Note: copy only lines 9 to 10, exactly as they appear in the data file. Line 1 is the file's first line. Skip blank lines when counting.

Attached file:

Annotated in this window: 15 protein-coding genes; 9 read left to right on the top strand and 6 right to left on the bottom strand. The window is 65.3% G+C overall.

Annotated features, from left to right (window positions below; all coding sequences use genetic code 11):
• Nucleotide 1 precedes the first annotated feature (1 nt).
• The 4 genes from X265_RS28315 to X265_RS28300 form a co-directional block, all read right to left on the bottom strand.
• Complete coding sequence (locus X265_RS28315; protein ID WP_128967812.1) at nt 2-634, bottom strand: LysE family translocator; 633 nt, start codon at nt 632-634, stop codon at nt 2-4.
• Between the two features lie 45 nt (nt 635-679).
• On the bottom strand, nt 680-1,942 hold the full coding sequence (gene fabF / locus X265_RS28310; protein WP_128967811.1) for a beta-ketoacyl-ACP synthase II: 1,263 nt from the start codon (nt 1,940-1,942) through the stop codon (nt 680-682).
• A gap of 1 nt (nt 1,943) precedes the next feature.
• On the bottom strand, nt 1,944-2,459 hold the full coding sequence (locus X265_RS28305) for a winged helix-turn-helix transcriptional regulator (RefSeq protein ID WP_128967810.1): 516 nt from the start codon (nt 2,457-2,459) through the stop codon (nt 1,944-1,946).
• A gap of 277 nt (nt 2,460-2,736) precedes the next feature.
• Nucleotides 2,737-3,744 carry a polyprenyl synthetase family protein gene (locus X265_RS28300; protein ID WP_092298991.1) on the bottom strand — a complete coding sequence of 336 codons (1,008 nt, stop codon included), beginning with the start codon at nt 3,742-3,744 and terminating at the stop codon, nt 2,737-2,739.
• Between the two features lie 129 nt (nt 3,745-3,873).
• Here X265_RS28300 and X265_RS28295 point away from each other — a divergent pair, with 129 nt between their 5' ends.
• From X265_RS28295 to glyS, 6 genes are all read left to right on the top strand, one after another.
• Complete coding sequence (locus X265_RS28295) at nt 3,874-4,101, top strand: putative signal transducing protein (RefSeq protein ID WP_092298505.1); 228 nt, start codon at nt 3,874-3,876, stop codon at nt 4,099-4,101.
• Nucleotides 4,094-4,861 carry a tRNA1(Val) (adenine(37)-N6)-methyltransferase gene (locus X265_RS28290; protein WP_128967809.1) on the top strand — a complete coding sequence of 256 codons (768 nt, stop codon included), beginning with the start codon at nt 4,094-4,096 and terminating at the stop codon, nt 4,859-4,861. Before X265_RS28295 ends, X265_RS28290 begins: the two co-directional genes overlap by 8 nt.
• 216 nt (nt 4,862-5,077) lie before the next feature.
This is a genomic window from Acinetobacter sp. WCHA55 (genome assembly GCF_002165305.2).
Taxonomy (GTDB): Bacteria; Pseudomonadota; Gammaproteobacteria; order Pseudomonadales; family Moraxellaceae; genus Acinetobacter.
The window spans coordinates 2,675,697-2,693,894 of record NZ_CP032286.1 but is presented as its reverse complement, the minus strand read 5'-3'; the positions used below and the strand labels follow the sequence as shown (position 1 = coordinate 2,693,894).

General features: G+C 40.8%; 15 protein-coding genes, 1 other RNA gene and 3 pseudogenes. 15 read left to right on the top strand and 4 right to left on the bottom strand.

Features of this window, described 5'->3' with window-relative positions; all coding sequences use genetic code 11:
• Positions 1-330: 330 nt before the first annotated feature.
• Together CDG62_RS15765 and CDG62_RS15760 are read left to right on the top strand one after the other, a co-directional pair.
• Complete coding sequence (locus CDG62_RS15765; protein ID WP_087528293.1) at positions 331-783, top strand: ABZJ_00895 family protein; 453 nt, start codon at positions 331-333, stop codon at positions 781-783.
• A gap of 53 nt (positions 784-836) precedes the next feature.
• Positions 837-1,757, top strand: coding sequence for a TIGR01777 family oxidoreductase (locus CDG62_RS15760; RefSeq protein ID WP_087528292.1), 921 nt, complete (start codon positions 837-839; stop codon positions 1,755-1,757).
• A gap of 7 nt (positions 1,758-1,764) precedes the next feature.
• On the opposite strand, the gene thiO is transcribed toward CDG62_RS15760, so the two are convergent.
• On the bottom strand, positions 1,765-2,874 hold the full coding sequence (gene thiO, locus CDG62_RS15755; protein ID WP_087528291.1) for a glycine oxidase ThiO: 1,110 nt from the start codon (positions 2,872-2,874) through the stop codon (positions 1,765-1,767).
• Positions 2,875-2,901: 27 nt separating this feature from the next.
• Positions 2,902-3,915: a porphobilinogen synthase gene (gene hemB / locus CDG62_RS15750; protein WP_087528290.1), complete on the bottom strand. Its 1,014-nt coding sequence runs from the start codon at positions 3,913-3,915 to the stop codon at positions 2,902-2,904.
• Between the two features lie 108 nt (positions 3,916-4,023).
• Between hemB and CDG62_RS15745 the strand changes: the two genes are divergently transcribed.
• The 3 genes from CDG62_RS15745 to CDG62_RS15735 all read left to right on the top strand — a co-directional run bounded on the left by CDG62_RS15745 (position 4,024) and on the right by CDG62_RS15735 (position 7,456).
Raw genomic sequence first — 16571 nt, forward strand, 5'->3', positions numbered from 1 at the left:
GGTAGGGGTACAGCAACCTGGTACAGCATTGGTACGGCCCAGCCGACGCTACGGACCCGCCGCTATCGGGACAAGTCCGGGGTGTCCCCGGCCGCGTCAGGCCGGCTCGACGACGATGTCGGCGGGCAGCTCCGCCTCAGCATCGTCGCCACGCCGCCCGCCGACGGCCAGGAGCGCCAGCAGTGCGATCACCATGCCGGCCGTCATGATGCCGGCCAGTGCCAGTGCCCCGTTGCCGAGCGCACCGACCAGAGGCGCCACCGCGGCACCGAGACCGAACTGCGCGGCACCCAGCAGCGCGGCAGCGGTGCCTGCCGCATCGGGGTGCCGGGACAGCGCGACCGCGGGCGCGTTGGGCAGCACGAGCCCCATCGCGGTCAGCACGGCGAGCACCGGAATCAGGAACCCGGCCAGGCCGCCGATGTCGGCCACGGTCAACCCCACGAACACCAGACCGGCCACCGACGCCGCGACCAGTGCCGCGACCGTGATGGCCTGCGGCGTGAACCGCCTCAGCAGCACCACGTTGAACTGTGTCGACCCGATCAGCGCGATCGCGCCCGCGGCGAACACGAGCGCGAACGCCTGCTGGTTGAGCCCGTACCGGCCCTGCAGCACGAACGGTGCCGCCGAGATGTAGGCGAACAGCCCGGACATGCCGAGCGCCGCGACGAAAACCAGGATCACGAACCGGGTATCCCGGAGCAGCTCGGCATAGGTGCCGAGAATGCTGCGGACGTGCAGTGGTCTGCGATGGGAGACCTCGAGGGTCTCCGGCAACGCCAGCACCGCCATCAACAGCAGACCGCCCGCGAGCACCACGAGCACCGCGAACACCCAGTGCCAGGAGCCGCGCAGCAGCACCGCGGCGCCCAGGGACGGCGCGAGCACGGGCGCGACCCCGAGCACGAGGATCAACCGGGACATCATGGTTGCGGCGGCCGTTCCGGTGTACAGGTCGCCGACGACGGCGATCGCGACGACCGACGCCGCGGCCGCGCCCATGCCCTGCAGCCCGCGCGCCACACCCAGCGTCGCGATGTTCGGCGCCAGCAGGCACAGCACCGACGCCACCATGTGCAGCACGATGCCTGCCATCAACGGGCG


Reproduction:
• On the bottom strand, nt 1,944-2,459 hold the full coding sequence (locus X265_RS28305) for a winged helix-turn-helix transcriptional regulator (RefSeq protein ID WP_128967810.1): 516 nt from the start codon (nt 2,457-2,459) through the stop codon (nt 1,944-1,946).
• A gap of 277 nt (nt 2,460-2,736) precedes the next feature.